James wanted some new black jeans. Choice is limited since James takes between 32/36 and 34/36, the second number being the length and the first the waist measurement. Such jeans are rare in most parts of the world and probably non-existent in Japan. He has some 34/36 501s but they have always had an up-the-bum-crack issue. We looked in Levi's while in San Francisco last year and the latest 34/36s are much worse fitting. Basically, the 34 label now applies to a fatter arse (odd since I thought it was supposed to be inches), and of course no 32/36s in the shop at all.
The jeans James has that mostly fit are 32/36 Wranglers. Problem is these are actually a bit tight across his lower back and he doesn't like to wear them for long periods, especially after he slipped a disk a few years ago. Those jeans are also blue.
So the aim - transform the Wranglers into black and a slightly looser fit.
The big cheat was that James had 2 identical pairs of the Wranglers so I took one to pieces and drafted the pattern pieces as close as I could to the originals. I also stuck as close as I could to the construction used in the originals, without which I think that the result would not look very RTW. To start with I added 5 cm at the waistband tapering to nothing at the hems. Then during the fitting stage I took off 2cm above the hips - so I reckon this means they are basically size 33/36, in old money. The only thing is that I didn't allow quite enough hem allowance so they are about 1cm shorter than they might be.
These jeans were a rather amazing construction journey. The pockets were pretty standard. The only extra piece is a piece of pocketing attaching the pocket to the flies.
From the fly onwards construction is completely different to usual pattern construction, because of the lapped seams. First the right hand side of the zipper is sewn. Then the left, and then the front crotch seam is lapped. The willy guard (zipper guard?) is interesting since it is basically a rectangle with a fold in at the bottom which adds some bulk. I guess it is deliberate! For a more "manly" effect. For the crotch the back and front are sewn before the inseam.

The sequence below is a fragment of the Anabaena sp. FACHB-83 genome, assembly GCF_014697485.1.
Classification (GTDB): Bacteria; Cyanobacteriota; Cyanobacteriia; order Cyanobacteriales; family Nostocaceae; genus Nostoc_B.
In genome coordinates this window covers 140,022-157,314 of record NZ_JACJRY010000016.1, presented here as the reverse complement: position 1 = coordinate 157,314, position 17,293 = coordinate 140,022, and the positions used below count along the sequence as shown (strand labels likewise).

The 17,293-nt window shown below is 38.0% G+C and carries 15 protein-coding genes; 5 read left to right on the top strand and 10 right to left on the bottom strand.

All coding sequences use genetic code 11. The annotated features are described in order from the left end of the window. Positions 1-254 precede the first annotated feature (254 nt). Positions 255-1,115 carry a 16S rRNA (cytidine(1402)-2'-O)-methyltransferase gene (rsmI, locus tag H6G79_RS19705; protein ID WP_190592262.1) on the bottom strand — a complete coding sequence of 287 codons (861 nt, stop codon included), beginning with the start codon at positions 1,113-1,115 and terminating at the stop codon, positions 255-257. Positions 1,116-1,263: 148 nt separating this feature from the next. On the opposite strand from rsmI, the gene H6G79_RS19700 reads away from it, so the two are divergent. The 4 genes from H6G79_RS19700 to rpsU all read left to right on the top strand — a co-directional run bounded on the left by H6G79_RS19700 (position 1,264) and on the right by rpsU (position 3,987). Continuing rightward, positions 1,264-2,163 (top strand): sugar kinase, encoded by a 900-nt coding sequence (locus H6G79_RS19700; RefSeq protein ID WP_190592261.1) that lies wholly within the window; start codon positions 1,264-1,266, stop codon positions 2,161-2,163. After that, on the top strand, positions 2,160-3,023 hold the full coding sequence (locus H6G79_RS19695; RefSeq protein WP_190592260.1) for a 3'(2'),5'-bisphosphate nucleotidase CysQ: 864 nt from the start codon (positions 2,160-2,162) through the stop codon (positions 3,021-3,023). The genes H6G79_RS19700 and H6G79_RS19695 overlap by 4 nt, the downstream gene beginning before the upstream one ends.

If you look at the lapped seams on your jeans you will see they look the same from the right or wrong side, whereas a home-sewers lapped seam does not (at least in instructions I have seen). I guess they have special machines in the sweat-shops. To make it look like RTW, first lay half the seam allowances over each other, and pin or baste in place. Then turn the seam to take up the rest of the seam allowance, pin and baste. Then sew the stitching lines on the machine. I was greatly helped in this tricky endeavour by magical thread that is sold in Japan that melts when ironed. It really only sticks to a basting level, not a permanent hold. I used this for my first line of basting and so when I turned the seam and ironed, the full lapped seam was lightly stuck in place. This was particularly useful for moulding the curved back crotch seam.
The waistband was fun. It is just a piece of fabric, folded in half, seam allowances ironed in place and then top-stitched all the way round. That was actually a whole lot easier to construct than the usual pattern method, although I realise that I have one line of stitching where in home-sewing there would be three. I did add some stay-tape at the waistband to prevent stretching.
Medium weight denim, black on the front and olive on the back. This pair is mid-weight denim and he would like a thicker pair some time. That of course would be harder work with the sewing - my machine handled the mid-weight denim very well. Summer should however save me from making another pair very soon.
I even ripped off the Wrangler back pocket pattern... Here is the boy relaxing in his new jeans.
I entered these in the PR 2008 rip-off competition. Winning entries in that competition are usually inspired twists on commercially available patterns that make them look cunningly designer cat-walk. Obviously this entry falls short on many levels, but its the taking part that counts init...